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Plague is a reportable disease in Oklahoma. Plague is an infectious disease caused by the bacterium Yersinia pestis. Plague is known as the infamous Black Death of medieval Europe, which is believed to have killed approximately one-third of the world’s population in the 14th century. Currently in the United States, plague occurs mostly in the western United States from the Great Plains to the Pacific Coast. Most reported cases occur in New Mexico, Arizona, and Colorado. Plague is a rare disease in Oklahoma; the last case of human plague was reported in 1991 and was associated with exposure to prairie dogs in the Oklahoma panhandle.
In Oklahoma, only the panhandle is west of the 100th meridian of longitude, which is a remarkably precise boundary of the rodents involved in the natural plague cycle. Accordingly, in Oklahoma plague is only found in prairie dogs in certain parts of the panhandle. The rat and mouse species found around human dwellings and within towns and cities in the United States are not part of the natural plague cycle, and there have been no cases of human plague acquired in an urban environment in the United States since the 1920’s.
Symptoms of plague include a painful, swollen lymph node (called a bubo), fever, chills, tiredness, muscle aches, nausea, sore throat, and headache. Symptoms appear between one and seven days after being infected, but a person usually becomes ill with plague within two to six days. The bacteria in some cases can spread to the lungs causing a severe respiratory illness called pneumonic plague. Another rare form is called plague septicemia, in which the bacteria enter the bloodstream. When a bubo occurs, the form is called bubonic plague.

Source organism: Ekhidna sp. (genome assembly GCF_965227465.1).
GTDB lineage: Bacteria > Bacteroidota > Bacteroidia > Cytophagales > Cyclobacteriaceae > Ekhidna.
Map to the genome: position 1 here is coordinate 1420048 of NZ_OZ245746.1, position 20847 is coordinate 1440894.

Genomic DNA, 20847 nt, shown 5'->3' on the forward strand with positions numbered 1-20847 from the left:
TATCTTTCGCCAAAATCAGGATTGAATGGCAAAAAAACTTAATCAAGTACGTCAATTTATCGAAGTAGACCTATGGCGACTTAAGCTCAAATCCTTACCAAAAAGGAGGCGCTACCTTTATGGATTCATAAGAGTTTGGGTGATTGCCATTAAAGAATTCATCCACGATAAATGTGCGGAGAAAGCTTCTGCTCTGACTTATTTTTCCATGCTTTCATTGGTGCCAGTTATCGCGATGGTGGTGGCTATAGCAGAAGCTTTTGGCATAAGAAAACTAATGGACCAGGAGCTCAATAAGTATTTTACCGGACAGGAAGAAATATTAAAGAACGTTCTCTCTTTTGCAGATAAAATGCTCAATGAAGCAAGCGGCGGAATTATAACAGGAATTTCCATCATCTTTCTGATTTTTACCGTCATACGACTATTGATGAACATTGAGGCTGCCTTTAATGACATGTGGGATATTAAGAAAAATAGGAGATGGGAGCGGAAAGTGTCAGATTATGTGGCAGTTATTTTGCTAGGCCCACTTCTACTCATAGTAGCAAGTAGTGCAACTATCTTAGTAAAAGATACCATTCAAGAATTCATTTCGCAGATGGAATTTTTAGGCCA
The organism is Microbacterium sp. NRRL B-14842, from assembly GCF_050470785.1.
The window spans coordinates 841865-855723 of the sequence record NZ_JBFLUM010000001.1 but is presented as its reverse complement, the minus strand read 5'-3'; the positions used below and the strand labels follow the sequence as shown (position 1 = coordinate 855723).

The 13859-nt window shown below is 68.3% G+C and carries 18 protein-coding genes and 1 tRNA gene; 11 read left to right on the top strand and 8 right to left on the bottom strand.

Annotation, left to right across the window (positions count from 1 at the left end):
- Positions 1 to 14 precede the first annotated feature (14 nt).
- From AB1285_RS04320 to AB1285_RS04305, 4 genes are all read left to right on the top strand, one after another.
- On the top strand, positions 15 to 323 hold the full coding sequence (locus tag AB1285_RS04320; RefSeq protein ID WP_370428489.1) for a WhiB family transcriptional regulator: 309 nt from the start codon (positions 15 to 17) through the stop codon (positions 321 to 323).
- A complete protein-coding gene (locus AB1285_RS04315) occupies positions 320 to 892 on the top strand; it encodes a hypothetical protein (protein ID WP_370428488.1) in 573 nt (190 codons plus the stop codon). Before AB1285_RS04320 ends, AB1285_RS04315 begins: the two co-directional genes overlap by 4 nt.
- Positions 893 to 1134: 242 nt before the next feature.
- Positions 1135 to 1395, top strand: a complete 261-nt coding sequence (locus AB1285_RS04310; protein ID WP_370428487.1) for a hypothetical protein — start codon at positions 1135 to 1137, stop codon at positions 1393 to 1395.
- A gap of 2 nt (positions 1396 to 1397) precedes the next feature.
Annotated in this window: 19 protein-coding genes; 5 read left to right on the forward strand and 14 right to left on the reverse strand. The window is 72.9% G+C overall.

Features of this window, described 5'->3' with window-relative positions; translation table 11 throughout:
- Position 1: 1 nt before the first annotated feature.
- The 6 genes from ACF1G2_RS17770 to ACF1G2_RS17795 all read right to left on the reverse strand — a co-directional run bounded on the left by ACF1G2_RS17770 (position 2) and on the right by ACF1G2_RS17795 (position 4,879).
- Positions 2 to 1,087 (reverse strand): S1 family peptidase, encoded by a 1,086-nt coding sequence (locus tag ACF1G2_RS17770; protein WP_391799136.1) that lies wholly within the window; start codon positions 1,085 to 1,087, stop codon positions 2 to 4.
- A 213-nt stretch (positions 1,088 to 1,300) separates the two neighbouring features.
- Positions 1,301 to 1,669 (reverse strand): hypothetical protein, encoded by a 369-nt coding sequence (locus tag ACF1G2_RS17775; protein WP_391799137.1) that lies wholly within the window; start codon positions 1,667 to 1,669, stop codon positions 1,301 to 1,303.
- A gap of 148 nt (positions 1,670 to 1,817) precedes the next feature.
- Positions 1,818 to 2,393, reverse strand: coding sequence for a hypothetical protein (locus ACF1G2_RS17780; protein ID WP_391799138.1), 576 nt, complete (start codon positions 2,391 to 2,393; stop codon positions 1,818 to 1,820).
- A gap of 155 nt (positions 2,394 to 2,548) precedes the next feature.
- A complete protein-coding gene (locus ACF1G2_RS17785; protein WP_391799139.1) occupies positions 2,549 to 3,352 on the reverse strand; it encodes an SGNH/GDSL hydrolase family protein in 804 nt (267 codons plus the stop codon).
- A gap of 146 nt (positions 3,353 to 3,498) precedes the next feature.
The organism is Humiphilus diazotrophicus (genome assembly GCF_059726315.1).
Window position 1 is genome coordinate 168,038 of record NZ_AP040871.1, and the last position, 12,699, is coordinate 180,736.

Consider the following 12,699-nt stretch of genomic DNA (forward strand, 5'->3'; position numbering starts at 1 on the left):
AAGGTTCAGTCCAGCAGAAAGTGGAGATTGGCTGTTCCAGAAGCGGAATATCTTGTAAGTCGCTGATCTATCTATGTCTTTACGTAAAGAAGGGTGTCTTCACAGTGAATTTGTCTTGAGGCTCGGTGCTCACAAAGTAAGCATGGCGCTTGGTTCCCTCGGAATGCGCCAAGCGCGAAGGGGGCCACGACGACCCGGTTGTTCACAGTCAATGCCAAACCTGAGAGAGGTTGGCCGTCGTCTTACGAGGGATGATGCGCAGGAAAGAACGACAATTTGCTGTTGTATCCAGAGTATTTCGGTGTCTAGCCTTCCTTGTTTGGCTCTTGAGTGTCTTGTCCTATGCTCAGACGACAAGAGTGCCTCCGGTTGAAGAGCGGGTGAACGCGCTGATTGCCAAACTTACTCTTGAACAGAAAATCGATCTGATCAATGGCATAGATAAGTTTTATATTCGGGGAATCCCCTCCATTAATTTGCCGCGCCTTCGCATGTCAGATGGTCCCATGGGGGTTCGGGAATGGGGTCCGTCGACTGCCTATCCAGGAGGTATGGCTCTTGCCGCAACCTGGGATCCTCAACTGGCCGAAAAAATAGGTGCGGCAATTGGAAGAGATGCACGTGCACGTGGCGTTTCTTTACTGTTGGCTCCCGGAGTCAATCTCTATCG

In nature, plague is a disease of wild rodents, but can also infect humans and other mammals. Fleas become carriers of the bacteria by feeding on chipmunks, prairie dogs, ground squirrels, and other rodents that are infected with the bacteria. Less often, other mammals may become accidentally infected with plague, but they play no significant role in the disease cycle. Rarely, humans are bitten by plague-carrying fleas from rodents and become infected. In addition, humans may become infected after handling tissue or body fluids of sick or dead animals infected with plague, for example, while hunting. The species of fleas that infest dogs and cats do not transmit plague; however, rodent fleas may attach themselves to domestic pets that are allowed to enter the habitat of wild rodents. When brought into the home, these fleas may then bite humans and cause disease.
A rare form of the disease, pneumonic plague, is spread from person-to-person. Pneumonic plague can spread from person to person by sneezing or coughing. People must have face-to-face contact with the ill person. Pneumonic plague can also be spread to people by cats with pneumonic plague. Bubonic plague does not usually spread from person to person unless the person with bubonic plague also develops pneumonic plague.
Treatment with antibiotics is very effective, especially if started in the early stages of the disease. If left untreated, the bubonic form of the disease has a fatality rate of about 40%. No commercial vaccine currently exists in the United States.
How to prevent exposure to plague:
External Plague Resources:
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